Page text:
Wednesday, May 04, 2005

Galette's Budget

This past weekend I was invited out to a friend's cabin on Big Lake to celebrate the melting of the last vestiges of ice and the pulling-out of the boats and hammocks from the winter shed.

Puck and I were both invited.

To say an earnest thank you in a way that would survive the drive to Big Lake, I decided to bake a galette and set off to New Sagaya with Puck (he likes to be tied up next to the door and basque in the attentions of the cashiers and shoppers while I peruse the aisles) to buy the ingredients. There were apples, but that seemed to staid for such a bright, warm morning. There were oranges, but that seemed too citrus for a barbeque next to a recently melted Alaskan lake. And there were mangoes, from the Phillipines, which seemed....Well, it tempted me to relive my Brazil days by buying a sack of them, propping myself up in some sunny perch, and making a morning out of "chupar"ing mangoes, which means they seemed too nostalgic for the humble magnitude of a friend's cabin in a contemporary adventure.

So I picked up a sack of "freshly imported" pluots.

The first shock was the cost: $25 for the fruit alone, $50 total. (I had to buy cream and sour cream and a sack of organic flour, some fancy sugar and, because there were no cheap ones that day, a package of "fresh" Meyer lemons. And Puck was due for a new bag of Yummy Chummy salmon treats - so I bought him two bags. This sun - it inspires high living and generous times.)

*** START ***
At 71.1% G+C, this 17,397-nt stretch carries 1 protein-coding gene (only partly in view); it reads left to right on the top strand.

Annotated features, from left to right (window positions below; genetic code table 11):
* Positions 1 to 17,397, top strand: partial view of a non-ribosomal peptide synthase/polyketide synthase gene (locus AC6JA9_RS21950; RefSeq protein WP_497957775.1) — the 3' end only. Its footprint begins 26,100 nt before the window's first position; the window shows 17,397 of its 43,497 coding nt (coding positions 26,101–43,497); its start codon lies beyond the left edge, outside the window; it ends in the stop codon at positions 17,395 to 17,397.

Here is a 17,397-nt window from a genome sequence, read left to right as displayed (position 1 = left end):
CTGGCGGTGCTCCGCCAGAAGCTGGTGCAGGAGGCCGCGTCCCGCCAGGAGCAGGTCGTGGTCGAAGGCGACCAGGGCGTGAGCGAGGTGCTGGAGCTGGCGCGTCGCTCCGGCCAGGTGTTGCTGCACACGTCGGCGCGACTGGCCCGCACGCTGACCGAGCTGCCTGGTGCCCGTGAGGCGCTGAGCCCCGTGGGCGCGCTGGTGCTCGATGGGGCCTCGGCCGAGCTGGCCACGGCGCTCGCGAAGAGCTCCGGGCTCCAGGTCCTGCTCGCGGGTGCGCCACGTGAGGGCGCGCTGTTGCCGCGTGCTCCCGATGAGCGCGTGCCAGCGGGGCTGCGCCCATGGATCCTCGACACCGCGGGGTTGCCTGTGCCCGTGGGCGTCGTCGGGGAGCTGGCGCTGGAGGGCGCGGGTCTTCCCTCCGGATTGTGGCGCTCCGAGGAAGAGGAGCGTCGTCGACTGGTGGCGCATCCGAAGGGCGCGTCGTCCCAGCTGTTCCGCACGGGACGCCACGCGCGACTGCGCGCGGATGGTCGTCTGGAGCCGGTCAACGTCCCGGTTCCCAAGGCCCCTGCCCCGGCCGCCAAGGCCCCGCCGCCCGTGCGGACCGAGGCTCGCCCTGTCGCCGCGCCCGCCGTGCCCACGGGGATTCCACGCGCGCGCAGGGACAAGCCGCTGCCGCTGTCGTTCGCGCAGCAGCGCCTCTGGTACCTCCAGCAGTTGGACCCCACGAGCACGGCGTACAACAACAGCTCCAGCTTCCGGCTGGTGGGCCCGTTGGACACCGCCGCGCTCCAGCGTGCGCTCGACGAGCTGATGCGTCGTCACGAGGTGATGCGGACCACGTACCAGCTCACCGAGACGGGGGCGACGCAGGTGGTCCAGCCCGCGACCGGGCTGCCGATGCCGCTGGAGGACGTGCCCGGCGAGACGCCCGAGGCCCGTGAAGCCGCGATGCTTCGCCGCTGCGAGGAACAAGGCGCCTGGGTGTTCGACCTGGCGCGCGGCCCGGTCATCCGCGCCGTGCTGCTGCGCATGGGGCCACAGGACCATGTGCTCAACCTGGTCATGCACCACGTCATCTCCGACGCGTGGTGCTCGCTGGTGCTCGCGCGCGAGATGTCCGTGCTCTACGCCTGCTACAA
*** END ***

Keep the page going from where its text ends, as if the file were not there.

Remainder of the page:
The second rose from the research: pluot's aren't imported - they are a domestic ambition to merge plums and apricots.

But they are good. They were "fresh."

And one know that he or she is solidly on the path of a life well led when they can show up at a friend's Alaskan cabin, with the sun shining, the lake melted, the geese honking, the dog in tow, and bearing a dainty galette of pluot baked in a well-loved cast-iron skillet.


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